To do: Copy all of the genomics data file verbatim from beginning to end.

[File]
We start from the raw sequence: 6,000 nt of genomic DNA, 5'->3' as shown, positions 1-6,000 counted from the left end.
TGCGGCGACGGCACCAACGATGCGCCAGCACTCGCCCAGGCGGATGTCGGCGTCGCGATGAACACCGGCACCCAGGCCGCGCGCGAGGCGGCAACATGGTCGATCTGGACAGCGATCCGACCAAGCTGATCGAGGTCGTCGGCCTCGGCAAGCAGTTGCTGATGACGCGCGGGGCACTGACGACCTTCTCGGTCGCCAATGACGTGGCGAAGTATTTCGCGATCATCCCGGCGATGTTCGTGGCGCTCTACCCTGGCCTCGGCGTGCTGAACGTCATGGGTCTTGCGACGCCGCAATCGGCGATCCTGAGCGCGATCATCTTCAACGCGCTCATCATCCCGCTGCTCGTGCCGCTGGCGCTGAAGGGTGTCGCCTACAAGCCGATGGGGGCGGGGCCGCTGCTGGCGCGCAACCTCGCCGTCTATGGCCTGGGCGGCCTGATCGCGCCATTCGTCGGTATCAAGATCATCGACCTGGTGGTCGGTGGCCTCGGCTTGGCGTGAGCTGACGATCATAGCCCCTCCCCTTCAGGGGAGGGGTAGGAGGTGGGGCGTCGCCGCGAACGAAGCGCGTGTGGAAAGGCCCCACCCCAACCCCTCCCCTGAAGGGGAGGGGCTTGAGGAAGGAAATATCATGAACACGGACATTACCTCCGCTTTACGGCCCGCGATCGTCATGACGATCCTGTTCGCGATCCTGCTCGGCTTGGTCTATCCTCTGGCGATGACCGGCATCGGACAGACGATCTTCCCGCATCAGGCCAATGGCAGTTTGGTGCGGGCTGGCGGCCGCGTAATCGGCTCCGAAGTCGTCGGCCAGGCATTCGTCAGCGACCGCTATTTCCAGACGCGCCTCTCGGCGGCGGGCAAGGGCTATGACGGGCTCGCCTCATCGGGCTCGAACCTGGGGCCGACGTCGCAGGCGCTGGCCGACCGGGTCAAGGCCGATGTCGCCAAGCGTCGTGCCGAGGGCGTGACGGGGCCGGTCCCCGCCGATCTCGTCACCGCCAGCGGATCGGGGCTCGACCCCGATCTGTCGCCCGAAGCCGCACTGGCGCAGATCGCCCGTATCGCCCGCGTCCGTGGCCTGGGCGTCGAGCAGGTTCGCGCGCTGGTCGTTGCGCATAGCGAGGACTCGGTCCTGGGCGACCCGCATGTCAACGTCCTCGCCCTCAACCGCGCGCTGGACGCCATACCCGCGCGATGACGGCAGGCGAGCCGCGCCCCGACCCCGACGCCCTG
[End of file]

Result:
We start from the raw sequence: 6,000 nt of genomic DNA, 5'->3' as shown, positions 1-6,000 counted from the left end.
TGCGGCGACGGCACCAACGATGCGCCAGCACTCGCCCAGGCGGATGTCGGCGTCGCGATGAACACCGGCACCCAGGCCGCGCGCGAGGCGGCAACATGGTCGATCTGGACAGCGATCCGACCAAGCTGATCGAGGTCGTCGGCCTCGGCAAGCAGTTGCTGATGACGCGCGGGGCACTGACGACCTTCTCGGTCGCCAATGACGTGGCGAAGTATTTCGCGATCATCCCGGCGATGTTCGTGGCGCTCTACCCTGGCCTCGGCGTGCTGAACGTCATGGGTCTTGCGACGCCGCAATCGGCGATCCTGAGCGCGATCATCTTCAACGCGCTCATCATCCCGCTGCTCGTGCCGCTGGCGCTGAAGGGTGTCGCCTACAAGCCGATGGGGGCGGGGCCGCTGCTGGCGCGCAACCTCGCCGTCTATGGCCTGGGCGGCCTGATCGCGCCATTCGTCGGTATCAAGATCATCGACCTGGTGGTCGGTGGCCTCGGCTTGGCGTGAGCTGACGATCATAGCCCCTCCCCTTCAGGGGAGGGGTAGGAGGTGGGGCGTCGCCGCGAACGAAGCGCGTGTGGAAAGGCCCCACCCCAACCCCTCCCCTGAAGGGGAGGGGCTTGAGGAAGGAAATATCATGAACACGGACATTACCTCCGCTTTACGGCCCGCGATCGTCATGACGATCCTGTTCGCGATCCTGCTCGGCTTGGTCTATCCTCTGGCGATGACCGGCATCGGACAGACGATCTTCCCGCATCAGGCCAATGGCAGTTTGGTGCGGGCTGGCGGCCGCGTAATCGGCTCCGAAGTCGTCGGCCAGGCATTCGTCAGCGACCGCTATTTCCAGACGCGCCTCTCGGCGGCGGGCAAGGGCTATGACGGGCTCGCCTCATCGGGCTCGAACCTGGGGCCGACGTCGCAGGCGCTGGCCGACCGGGTCAAGGCCGATGTCGCCAAGCGTCGTGCCGAGGGCGTGACGGGGCCGGTCCCCGCCGATCTCGTCACCGCCAGCGGATCGGGGCTCGACCCCGATCTGTCGCCCGAAGCCGCACTGGCGCAGATCGCCCGTATCGCCCGCGTCCGTGGCCTGGGCGTCGAGCAGGTTCGCGCGCTGGTCGTTGCGCATAGCGAGGACTCGGTCCTGGGCGACCCGCATGTCAACGTCCTCGCCCTCAACCGCGCGCTGGACGCCATACCCGCGCGATGACGGCAGGCGAGCCGCGCCCCGACCCCGACGCCCTG